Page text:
• Step 5: When you find the pins that move freely, lift each of them up one at a time with the pick until they click into place. 
  • Step 6: After all the pins have been moved, the tension wrench will rotate, indicating the lock is open.

How To Pick An Old Chest With Skeleton Lock

How To Pick An Old Chest With Skeleton Lock

Picking an old chest lock with a skeleton key is a fairly easy task. To do this, you will need to acquire two Allen wrenches that are sized similar to the keyhole of the skeleton key lock (typically a 3/32-inch Allen wrench). To read about the skeleton locks in detail, refer to one of my past articles.

The following instruction should help you open any old trunk lock, including those on a steamer trunk or other antique chest.

  • Step 1: Place the first Allen wrench in the keyhole and wiggle it upward to locate the lock’s lever or ward. 
  • Step 2: Once you’ve identified the lever, engage it with the first Allen wrench and work to maintain its alignment. 
  • Step 3: Place the second Allen wrench after the lever has been engaged to hold it in place. 
  • Step 4: Rotate the second Allen wrench clockwise while holding both of the other wrenches in place to open the lock.

Frequently Asked Question

Q1. How to pick an antique trunk lock that is rusted?

Answer – Begin by examining the lock for any signs of wear and tear, as this can indicate what type of lock it is. Once you have identified the type of lock, if the lock is rusted, try lubricating the lock with graphite powder or WD-40 to make it easier to pick. Next, use the proper tools to manipulate the pins inside the lock until it opens.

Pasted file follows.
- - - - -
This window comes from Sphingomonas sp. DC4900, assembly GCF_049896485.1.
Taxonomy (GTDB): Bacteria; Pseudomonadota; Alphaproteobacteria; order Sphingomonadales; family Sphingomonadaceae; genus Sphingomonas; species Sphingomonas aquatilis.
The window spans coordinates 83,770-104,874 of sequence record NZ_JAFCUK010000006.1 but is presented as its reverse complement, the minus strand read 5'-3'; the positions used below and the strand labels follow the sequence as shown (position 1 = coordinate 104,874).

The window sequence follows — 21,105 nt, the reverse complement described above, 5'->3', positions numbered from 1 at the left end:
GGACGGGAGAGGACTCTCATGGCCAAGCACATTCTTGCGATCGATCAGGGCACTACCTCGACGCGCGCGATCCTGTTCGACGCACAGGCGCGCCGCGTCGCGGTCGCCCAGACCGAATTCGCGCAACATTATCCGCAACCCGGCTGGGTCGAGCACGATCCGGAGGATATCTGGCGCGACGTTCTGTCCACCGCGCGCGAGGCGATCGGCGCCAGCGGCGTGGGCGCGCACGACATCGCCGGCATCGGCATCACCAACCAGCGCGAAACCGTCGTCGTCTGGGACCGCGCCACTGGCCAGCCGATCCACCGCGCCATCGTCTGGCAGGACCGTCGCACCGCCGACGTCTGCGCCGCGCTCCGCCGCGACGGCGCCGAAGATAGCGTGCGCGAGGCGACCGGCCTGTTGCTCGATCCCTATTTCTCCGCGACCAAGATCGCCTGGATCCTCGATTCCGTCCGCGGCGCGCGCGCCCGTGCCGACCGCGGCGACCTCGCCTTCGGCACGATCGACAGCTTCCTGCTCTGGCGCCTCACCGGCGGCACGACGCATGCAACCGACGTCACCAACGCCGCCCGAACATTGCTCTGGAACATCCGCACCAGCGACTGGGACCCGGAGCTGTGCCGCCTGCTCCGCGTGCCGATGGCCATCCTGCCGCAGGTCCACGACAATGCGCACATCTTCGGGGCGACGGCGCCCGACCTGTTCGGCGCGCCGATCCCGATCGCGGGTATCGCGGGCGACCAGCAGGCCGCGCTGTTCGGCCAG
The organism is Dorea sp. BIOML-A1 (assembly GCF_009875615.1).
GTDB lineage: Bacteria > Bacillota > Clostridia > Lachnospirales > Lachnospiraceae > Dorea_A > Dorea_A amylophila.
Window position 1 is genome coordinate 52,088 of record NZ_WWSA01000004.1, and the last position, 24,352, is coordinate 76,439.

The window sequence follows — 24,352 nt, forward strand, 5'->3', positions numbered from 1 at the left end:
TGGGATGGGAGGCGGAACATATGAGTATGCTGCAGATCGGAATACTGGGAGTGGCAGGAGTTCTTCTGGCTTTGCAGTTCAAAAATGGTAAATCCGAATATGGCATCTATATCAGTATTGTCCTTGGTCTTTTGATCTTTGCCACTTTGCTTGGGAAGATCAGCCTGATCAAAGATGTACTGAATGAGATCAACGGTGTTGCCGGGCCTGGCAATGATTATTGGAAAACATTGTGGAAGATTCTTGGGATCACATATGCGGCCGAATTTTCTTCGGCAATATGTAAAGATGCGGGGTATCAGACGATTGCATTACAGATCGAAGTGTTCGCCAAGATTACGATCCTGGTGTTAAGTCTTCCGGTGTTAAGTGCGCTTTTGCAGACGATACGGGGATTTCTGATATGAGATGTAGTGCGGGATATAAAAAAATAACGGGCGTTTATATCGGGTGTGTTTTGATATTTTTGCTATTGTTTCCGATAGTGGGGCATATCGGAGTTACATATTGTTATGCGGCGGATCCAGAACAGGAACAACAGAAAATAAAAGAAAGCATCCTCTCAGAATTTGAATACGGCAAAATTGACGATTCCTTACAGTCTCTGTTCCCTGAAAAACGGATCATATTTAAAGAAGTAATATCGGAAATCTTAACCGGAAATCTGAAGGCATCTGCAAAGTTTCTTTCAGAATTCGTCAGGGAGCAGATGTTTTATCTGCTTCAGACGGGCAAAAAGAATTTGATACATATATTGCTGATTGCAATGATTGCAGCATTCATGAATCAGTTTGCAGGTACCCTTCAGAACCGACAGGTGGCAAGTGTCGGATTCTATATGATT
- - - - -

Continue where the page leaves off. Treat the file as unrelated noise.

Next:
Q2. Are pin-tumbler locks more secure than skeleton locks?

Answer – Pin and tumbler locks are often seen as more secure than skeleton locks. This is because skeleton locks can be opened using simple tools like paper clips and knives and are usually not very hard to pick. On the other hand, pin and tumbler locks provide greater protection since they use a cylinder that must be rotated and manipulated in order to unlock the mechanism.


Picking a lock on an old chest or trunk may seem like a daunting task, but with the right tools and knowledge, you can easily open any lock. Start by understanding the types of locks commonly used on chests, then learn how to open them. Whether it is a pin tumbler lock or a skeleton lock, understanding how each type of lock works can make the process of opening the trunk much easier. It is important to take your time and follow the instructions carefully. If done correctly, you will have your steamer trunk or old chest open in no time.

I hope the instructions given in the article helped you open your chest lock easily. Please share your experience with me in the comment section.

Leave a Comment

Hey! I am Mark. Though I am not a locksmith by profession, but locks have always fascinated me since my teens. And it all started when I got locked out of my house and I had to pick the lock. Since then it has become my hobby to learn more about different kinds of locks, understand their working and methods to pick them up. In due course of time, I have also become better aware of how installing the right lock goes a long way in ensuring iron clad security. I aim to share my passion (about locks) through this blog. If you are also passionate about picking locks or are just looking to beef up the security, hop on the ride.